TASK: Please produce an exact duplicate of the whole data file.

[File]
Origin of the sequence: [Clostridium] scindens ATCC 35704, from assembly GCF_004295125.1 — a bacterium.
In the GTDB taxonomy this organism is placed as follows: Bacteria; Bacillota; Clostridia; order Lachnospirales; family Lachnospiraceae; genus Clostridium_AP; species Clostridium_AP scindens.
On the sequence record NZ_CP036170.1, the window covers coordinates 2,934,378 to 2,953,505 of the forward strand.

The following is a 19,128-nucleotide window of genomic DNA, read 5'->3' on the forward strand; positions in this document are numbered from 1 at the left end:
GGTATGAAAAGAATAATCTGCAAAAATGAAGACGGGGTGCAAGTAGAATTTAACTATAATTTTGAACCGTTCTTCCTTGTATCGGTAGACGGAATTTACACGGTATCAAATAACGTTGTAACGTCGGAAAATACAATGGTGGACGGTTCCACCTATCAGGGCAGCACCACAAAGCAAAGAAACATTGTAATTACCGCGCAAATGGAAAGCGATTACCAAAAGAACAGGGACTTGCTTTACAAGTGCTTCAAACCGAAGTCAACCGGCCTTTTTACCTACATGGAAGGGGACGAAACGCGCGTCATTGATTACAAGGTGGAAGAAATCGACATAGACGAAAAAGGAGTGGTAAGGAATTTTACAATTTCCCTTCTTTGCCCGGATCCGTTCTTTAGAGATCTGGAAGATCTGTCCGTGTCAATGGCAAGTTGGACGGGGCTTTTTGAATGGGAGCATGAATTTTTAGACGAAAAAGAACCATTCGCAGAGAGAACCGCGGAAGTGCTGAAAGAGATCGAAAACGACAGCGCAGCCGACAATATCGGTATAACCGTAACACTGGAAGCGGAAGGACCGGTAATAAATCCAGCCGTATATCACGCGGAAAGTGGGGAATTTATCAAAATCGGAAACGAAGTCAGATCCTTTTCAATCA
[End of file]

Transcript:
Origin of the sequence: [Clostridium] scindens ATCC 35704, from assembly GCF_004295125.1 — a bacterium.
In the GTDB taxonomy this organism is placed as follows: Bacteria; Bacillota; Clostridia; order Lachnospirales; family Lachnospiraceae; genus Clostridium_AP; species Clostridium_AP scindens.
On the sequence record NZ_CP036170.1, the window covers coordinates 2,934,378 to 2,953,505 of the forward strand.

The following is a 19,128-nucleotide window of genomic DNA, read 5'->3' on the forward strand; positions in this document are numbered from 1 at the left end:
GGTATGAAAAGAATAATCTGCAAAAATGAAGACGGGGTGCAAGTAGAATTTAACTATAATTTTGAACCGTTCTTCCTTGTATCGGTAGACGGAATTTACACGGTATCAAATAACGTTGTAACGTCGGAAAATACAATGGTGGACGGTTCCACCTATCAGGGCAGCACCACAAAGCAAAGAAACATTGTAATTACCGCGCAAATGGAAAGCGATTACCAAAAGAACAGGGACTTGCTTTACAAGTGCTTCAAACCGAAGTCAACCGGCCTTTTTACCTACATGGAAGGGGACGAAACGCGCGTCATTGATTACAAGGTGGAAGAAATCGACATAGACGAAAAAGGAGTGGTAAGGAATTTTACAATTTCCCTTCTTTGCCCGGATCCGTTCTTTAGAGATCTGGAAGATCTGTCCGTGTCAATGGCAAGTTGGACGGGGCTTTTTGAATGGGAGCATGAATTTTTAGACGAAAAAGAACCATTCGCAGAGAGAACCGCGGAAGTGCTGAAAGAGATCGAAAACGACAGCGCAGCCGACAATATCGGTATAACCGTAACACTGGAAGCGGAAGGACCGGTAATAAATCCAGCCGTATATCACGCGGAAAGTGGGGAATTTATCAAAATCGGAAACGAAGTCAGATCCTTTTCAATCA